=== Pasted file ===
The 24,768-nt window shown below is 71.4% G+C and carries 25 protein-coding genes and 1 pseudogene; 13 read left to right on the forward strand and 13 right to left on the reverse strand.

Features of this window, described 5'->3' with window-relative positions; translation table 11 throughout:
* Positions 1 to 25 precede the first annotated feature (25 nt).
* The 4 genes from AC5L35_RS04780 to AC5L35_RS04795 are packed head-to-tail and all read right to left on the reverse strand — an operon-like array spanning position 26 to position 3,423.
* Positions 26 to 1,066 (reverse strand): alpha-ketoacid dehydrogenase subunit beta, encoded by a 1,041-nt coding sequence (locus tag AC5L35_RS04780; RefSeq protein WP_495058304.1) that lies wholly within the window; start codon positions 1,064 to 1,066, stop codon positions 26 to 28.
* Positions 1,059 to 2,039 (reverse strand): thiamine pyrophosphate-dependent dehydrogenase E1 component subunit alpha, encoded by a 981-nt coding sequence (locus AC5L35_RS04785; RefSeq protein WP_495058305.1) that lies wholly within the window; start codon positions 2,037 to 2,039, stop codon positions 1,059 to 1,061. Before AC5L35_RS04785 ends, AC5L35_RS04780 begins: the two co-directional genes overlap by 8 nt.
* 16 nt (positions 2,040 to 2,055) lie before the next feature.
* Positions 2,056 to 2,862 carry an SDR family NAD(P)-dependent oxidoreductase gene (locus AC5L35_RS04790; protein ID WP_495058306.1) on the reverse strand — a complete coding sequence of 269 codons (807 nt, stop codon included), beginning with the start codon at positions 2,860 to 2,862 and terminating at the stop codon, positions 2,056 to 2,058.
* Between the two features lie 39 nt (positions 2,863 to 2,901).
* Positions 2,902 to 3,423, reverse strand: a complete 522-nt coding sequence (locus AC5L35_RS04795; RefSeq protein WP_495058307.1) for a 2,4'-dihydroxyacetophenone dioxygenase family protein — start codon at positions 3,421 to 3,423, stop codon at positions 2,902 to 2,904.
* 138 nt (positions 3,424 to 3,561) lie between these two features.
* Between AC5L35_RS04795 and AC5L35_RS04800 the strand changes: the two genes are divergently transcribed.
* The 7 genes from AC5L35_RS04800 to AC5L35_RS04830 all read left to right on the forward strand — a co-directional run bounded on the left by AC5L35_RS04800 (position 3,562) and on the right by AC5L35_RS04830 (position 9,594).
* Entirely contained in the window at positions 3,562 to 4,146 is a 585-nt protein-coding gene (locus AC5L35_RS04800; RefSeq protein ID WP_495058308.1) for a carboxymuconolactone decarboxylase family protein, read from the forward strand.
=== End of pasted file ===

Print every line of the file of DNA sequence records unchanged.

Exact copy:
The 24,768-nt window shown below is 71.4% G+C and carries 25 protein-coding genes and 1 pseudogene; 13 read left to right on the forward strand and 13 right to left on the reverse strand.

Features of this window, described 5'->3' with window-relative positions; translation table 11 throughout:
* Positions 1 to 25 precede the first annotated feature (25 nt).
* The 4 genes from AC5L35_RS04780 to AC5L35_RS04795 are packed head-to-tail and all read right to left on the reverse strand — an operon-like array spanning position 26 to position 3,423.
* Positions 26 to 1,066 (reverse strand): alpha-ketoacid dehydrogenase subunit beta, encoded by a 1,041-nt coding sequence (locus tag AC5L35_RS04780; RefSeq protein WP_495058304.1) that lies wholly within the window; start codon positions 1,064 to 1,066, stop codon positions 26 to 28.
* Positions 1,059 to 2,039 (reverse strand): thiamine pyrophosphate-dependent dehydrogenase E1 component subunit alpha, encoded by a 981-nt coding sequence (locus AC5L35_RS04785; RefSeq protein WP_495058305.1) that lies wholly within the window; start codon positions 2,037 to 2,039, stop codon positions 1,059 to 1,061. Before AC5L35_RS04785 ends, AC5L35_RS04780 begins: the two co-directional genes overlap by 8 nt.
* 16 nt (positions 2,040 to 2,055) lie before the next feature.
* Positions 2,056 to 2,862 carry an SDR family NAD(P)-dependent oxidoreductase gene (locus AC5L35_RS04790; protein ID WP_495058306.1) on the reverse strand — a complete coding sequence of 269 codons (807 nt, stop codon included), beginning with the start codon at positions 2,860 to 2,862 and terminating at the stop codon, positions 2,056 to 2,058.
* Between the two features lie 39 nt (positions 2,863 to 2,901).
* Positions 2,902 to 3,423, reverse strand: a complete 522-nt coding sequence (locus AC5L35_RS04795; RefSeq protein WP_495058307.1) for a 2,4'-dihydroxyacetophenone dioxygenase family protein — start codon at positions 3,421 to 3,423, stop codon at positions 2,902 to 2,904.
* 138 nt (positions 3,424 to 3,561) lie between these two features.
* Between AC5L35_RS04795 and AC5L35_RS04800 the strand changes: the two genes are divergently transcribed.
* The 7 genes from AC5L35_RS04800 to AC5L35_RS04830 all read left to right on the forward strand — a co-directional run bounded on the left by AC5L35_RS04800 (position 3,562) and on the right by AC5L35_RS04830 (position 9,594).
* Entirely contained in the window at positions 3,562 to 4,146 is a 585-nt protein-coding gene (locus AC5L35_RS04800; RefSeq protein ID WP_495058308.1) for a carboxymuconolactone decarboxylase family protein, read from the forward strand.